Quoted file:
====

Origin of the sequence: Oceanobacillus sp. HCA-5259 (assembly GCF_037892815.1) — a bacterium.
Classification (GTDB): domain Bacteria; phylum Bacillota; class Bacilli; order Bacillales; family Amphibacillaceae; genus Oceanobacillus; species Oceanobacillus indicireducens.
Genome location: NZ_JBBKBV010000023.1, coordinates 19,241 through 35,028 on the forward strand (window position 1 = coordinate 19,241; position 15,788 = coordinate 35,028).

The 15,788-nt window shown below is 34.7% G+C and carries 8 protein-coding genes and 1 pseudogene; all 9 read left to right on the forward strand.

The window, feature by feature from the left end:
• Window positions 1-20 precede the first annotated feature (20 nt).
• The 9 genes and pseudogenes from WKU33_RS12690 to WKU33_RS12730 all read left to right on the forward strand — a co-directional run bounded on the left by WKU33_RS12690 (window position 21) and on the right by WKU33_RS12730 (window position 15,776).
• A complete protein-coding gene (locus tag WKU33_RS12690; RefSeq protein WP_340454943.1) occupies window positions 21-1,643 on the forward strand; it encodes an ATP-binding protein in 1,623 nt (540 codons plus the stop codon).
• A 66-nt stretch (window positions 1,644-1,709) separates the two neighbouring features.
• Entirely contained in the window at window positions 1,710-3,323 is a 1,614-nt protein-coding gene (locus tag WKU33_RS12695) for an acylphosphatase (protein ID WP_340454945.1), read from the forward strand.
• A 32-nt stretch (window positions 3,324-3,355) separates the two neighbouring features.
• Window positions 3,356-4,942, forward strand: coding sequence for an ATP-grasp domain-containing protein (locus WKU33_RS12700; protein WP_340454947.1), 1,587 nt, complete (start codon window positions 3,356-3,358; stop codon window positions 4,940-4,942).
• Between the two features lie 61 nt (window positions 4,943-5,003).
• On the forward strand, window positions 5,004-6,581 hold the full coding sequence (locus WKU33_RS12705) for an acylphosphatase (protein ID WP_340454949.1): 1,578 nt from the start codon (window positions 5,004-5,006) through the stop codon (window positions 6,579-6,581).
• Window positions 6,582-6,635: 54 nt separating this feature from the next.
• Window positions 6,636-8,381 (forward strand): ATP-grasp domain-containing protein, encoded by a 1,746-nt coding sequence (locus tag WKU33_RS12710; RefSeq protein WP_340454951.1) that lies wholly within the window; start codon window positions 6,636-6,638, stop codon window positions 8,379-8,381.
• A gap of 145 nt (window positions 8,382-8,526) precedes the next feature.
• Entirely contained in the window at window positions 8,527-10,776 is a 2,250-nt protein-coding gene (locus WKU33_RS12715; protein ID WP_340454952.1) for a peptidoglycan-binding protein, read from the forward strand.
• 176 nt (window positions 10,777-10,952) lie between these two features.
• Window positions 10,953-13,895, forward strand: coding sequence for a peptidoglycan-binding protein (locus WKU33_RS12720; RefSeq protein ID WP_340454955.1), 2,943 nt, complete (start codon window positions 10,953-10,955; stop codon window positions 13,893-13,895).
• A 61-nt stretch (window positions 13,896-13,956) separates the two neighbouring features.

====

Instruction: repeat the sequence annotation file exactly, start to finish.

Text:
Origin of the sequence: Oceanobacillus sp. HCA-5259 (assembly GCF_037892815.1) — a bacterium.
Classification (GTDB): domain Bacteria; phylum Bacillota; class Bacilli; order Bacillales; family Amphibacillaceae; genus Oceanobacillus; species Oceanobacillus indicireducens.
Genome location: NZ_JBBKBV010000023.1, coordinates 19,241 through 35,028 on the forward strand (window position 1 = coordinate 19,241; position 15,788 = coordinate 35,028).

The 15,788-nt window shown below is 34.7% G+C and carries 8 protein-coding genes and 1 pseudogene; all 9 read left to right on the forward strand.

The window, feature by feature from the left end:
• Window positions 1-20 precede the first annotated feature (20 nt).
• The 9 genes and pseudogenes from WKU33_RS12690 to WKU33_RS12730 all read left to right on the forward strand — a co-directional run bounded on the left by WKU33_RS12690 (window position 21) and on the right by WKU33_RS12730 (window position 15,776).
• A complete protein-coding gene (locus tag WKU33_RS12690; RefSeq protein WP_340454943.1) occupies window positions 21-1,643 on the forward strand; it encodes an ATP-binding protein in 1,623 nt (540 codons plus the stop codon).
• A 66-nt stretch (window positions 1,644-1,709) separates the two neighbouring features.
• Entirely contained in the window at window positions 1,710-3,323 is a 1,614-nt protein-coding gene (locus tag WKU33_RS12695) for an acylphosphatase (protein ID WP_340454945.1), read from the forward strand.
• A 32-nt stretch (window positions 3,324-3,355) separates the two neighbouring features.
• Window positions 3,356-4,942, forward strand: coding sequence for an ATP-grasp domain-containing protein (locus WKU33_RS12700; protein WP_340454947.1), 1,587 nt, complete (start codon window positions 3,356-3,358; stop codon window positions 4,940-4,942).
• Between the two features lie 61 nt (window positions 4,943-5,003).
• On the forward strand, window positions 5,004-6,581 hold the full coding sequence (locus WKU33_RS12705) for an acylphosphatase (protein ID WP_340454949.1): 1,578 nt from the start codon (window positions 5,004-5,006) through the stop codon (window positions 6,579-6,581).
• Window positions 6,582-6,635: 54 nt separating this feature from the next.
• Window positions 6,636-8,381 (forward strand): ATP-grasp domain-containing protein, encoded by a 1,746-nt coding sequence (locus tag WKU33_RS12710; RefSeq protein WP_340454951.1) that lies wholly within the window; start codon window positions 6,636-6,638, stop codon window positions 8,379-8,381.
• A gap of 145 nt (window positions 8,382-8,526) precedes the next feature.
• Entirely contained in the window at window positions 8,527-10,776 is a 2,250-nt protein-coding gene (locus WKU33_RS12715; protein ID WP_340454952.1) for a peptidoglycan-binding protein, read from the forward strand.
• 176 nt (window positions 10,777-10,952) lie between these two features.
• Window positions 10,953-13,895, forward strand: coding sequence for a peptidoglycan-binding protein (locus WKU33_RS12720; RefSeq protein ID WP_340454955.1), 2,943 nt, complete (start codon window positions 10,953-10,955; stop codon window positions 13,893-13,895).
• A 61-nt stretch (window positions 13,896-13,956) separates the two neighbouring features.